WHAT THE OTHER PAPERS SAY THIS MORNING
STUDY POINTS TO PENSION GAP AMONG EXECUTIVES
Executives at FTSE 100 companies earn retirement benefits that cost roughly twice as much as those offered to those in the FTSE 250, according to a study released on Wednesday. The study, prepared by actuarial consultants Lane, Clark & Peacock, looks at the way FTSE 250 companies offer retirement benefits to their executives.
DEMAND FOR OFFICES FALLS SHARPLY
Demand from tenants for commercial property has fallen for the first time in a year, raising fears that the nascent rental recovery has already stalled, owing to concerns among occupiers about the impact of the government’s new austerity measures. Demand for offices fell most sharply in London in the second quarter, according to the Royal Institution of Chartered Surveyors.
ACTIVIST INVESTOR ICAHN RENEWS BID FOR LIONS GATE
Carl Icahn has launched a renewed hostile bid for Lions Gate Entertainment just 24 hours after the end of a 10-day truce between the activist investor and the Hollywood studio. Mr Icahn made a hostile bid worth $6.50 a share – less than the $7 a share offer he made a few months ago, which Lions Gate then described as “financially inadequate”.
SKS MICROFINANCE PLANS TO RAISE $350M IN IPO
SKS Microfinance, India’s largest lender to the poor, aims to raise about $350m this month by selling a 21.6 per cent stake in an initial public offering expected to spark a wave of listings by equity-strapped Indian microfinance companies. SKS will be one of the biggest microfinance companies to go public since the 2008 share offering of Compartamos.
NETWORK RAIL BOSS ATTACKS “ILL-INFORMED” BONUS CRITICS
The chairman of Network Rail has defended his decision to defy critics — including the Transport Secretary — and pay his executive team £2.3 million in bonuses. In an extraordinary tirade before the rail infrastructure group’s annual meeting in Manchester, Rick Haythornthwaite has accused those who criticised Network Rail’s decision to pay bonuses of being “often illinformed and possibly with alternative agendas”.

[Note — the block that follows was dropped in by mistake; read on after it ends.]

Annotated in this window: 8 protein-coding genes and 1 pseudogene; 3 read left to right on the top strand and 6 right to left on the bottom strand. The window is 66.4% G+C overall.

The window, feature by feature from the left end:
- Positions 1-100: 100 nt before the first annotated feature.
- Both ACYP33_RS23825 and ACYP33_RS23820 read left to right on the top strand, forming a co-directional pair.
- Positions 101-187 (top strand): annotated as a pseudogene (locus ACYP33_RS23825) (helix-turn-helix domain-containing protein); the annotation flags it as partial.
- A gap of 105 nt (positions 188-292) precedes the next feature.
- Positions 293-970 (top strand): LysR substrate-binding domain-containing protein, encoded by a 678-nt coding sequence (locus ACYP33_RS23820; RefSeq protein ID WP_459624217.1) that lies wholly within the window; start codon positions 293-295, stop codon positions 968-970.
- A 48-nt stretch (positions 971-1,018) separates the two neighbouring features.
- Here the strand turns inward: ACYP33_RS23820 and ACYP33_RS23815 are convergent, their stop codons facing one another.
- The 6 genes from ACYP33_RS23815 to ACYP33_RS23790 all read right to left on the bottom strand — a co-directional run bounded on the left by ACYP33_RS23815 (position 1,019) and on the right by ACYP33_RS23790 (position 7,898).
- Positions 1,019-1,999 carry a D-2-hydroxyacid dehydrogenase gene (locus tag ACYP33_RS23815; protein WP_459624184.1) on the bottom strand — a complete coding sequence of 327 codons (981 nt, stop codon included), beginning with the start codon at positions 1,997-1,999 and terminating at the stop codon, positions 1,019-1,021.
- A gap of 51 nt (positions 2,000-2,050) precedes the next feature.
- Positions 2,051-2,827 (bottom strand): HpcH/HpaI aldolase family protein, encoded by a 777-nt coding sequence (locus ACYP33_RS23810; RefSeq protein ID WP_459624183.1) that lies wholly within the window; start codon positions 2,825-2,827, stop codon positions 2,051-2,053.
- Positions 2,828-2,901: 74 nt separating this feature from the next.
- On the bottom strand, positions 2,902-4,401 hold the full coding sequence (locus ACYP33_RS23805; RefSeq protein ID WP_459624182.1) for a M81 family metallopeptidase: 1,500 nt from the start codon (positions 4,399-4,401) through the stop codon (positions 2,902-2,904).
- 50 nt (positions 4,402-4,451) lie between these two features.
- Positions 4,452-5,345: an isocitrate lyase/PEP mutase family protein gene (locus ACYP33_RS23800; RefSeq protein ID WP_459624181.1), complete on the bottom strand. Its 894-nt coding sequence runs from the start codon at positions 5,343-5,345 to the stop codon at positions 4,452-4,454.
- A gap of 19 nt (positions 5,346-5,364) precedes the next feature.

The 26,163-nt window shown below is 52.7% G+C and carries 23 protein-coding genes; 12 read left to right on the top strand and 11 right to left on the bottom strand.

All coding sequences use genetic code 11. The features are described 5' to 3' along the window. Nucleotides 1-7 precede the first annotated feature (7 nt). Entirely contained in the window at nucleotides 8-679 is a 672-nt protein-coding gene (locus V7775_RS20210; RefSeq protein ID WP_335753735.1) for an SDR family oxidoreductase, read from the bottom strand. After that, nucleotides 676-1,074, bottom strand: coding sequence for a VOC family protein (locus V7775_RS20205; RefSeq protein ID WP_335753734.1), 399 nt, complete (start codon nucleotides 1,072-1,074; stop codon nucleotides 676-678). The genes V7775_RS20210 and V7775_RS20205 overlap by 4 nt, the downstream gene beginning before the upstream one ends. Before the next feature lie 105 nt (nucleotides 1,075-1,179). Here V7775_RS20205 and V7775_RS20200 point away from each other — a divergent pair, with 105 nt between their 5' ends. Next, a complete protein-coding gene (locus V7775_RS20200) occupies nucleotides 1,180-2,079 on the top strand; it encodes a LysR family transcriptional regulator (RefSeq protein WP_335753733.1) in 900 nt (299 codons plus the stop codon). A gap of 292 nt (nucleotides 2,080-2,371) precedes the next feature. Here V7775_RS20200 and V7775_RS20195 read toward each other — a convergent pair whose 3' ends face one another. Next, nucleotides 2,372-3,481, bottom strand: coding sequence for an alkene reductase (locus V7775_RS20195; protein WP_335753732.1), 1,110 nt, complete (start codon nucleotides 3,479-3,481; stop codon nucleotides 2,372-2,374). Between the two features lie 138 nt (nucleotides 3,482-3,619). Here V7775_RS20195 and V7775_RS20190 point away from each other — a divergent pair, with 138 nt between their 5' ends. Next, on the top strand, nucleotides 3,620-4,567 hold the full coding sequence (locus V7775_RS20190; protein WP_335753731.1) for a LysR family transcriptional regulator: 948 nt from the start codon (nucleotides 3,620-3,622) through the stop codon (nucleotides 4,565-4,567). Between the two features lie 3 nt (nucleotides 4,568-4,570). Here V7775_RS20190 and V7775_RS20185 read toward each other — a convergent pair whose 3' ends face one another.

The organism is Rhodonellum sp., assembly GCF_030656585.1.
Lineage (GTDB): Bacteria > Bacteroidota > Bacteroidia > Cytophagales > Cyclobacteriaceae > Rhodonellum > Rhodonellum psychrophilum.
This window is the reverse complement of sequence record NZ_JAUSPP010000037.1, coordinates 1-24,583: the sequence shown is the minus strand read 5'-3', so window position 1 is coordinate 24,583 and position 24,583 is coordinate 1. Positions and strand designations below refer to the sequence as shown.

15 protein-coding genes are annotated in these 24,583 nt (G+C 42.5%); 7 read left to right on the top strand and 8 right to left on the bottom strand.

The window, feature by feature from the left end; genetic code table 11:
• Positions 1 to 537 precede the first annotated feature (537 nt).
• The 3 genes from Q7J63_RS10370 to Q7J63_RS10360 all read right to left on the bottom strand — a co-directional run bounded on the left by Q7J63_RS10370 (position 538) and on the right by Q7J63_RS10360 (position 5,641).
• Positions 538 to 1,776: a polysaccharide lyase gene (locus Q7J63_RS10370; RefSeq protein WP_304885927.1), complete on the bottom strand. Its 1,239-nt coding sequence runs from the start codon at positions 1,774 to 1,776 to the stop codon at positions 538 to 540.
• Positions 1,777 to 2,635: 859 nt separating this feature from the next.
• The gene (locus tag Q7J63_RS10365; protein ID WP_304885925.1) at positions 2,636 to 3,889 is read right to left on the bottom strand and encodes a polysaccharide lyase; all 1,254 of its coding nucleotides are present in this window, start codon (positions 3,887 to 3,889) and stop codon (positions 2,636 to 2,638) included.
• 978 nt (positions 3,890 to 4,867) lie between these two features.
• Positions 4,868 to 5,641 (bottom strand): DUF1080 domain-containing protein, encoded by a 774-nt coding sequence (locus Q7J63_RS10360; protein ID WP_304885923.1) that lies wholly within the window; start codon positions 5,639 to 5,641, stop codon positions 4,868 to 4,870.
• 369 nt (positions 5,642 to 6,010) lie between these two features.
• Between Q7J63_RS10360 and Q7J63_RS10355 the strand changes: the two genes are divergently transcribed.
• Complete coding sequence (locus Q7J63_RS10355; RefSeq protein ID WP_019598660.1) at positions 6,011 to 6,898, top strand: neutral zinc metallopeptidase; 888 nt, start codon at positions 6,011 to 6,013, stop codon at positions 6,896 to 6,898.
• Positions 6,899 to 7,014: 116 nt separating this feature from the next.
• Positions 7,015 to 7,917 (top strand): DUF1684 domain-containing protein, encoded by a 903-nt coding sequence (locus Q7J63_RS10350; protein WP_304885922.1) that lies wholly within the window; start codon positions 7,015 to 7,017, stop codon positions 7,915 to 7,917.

TOYOTA SUBPOENAED OVER STEERING RODS
Toyota has been subpoenaed by a federal grand jury in New York to submit documents relating to defective steering rods in some of its vehicles. The company is fighting to restore its reputation after recalling millions of cars worldwide since October.
The Daily Telegraph
UK DEFENCE INDUSTRY MUST HELP GOVERNMENT CUT COSTS, SAYS LIAM FOX
The British defence industry must brace for major reforms, defence secretary Liam Fox said at the Farnborough Airshow yesterday. The defence programme inherited from the former Labour Government was “entirely unaffordable”, he said, “and the unavoidable reality is that change is coming”.
TUI AG BID FOR TUI TRAVEL IS ON THE CARDS
Tui Travel made headway on takeover talk despite the FTSE 100 finishing in negative territory for a fifth consecutive day. The travel operator was in demand as Morgan Stanley said German conglomerate TUI AG, which owns a 54 per cent stake in Tui Travel, could buy out the remainder of the company that it does not already own.
WALL STREET JOURNAL
GLAXO RIVAL PAID FEES TO DOCTOR WHO VOTED AGAINST AVANDIA
A doctor who voted against the diabetes drug Avandia at a Food and Drug Administration advisory panel last week said he earlier served a paid speaker for the maker of a rival drug. The statement by Abraham Thomas, head of the endocrinology and diabetes division at Henry Ford Hospital in Detroit, follows the disclosure that another doctor on the panel, David Capuzzi of Philadelphia, is a paid speaker for the maker of Avandia, GlaxoSmithKline.
IMF: CENTRAL BANKS MUST THWART BUBBLES
The International Monetary Fund’s executive board said central banks may want to use interest rates in a “limited” way the next time they encounter an asset bubble that needs to be pricked.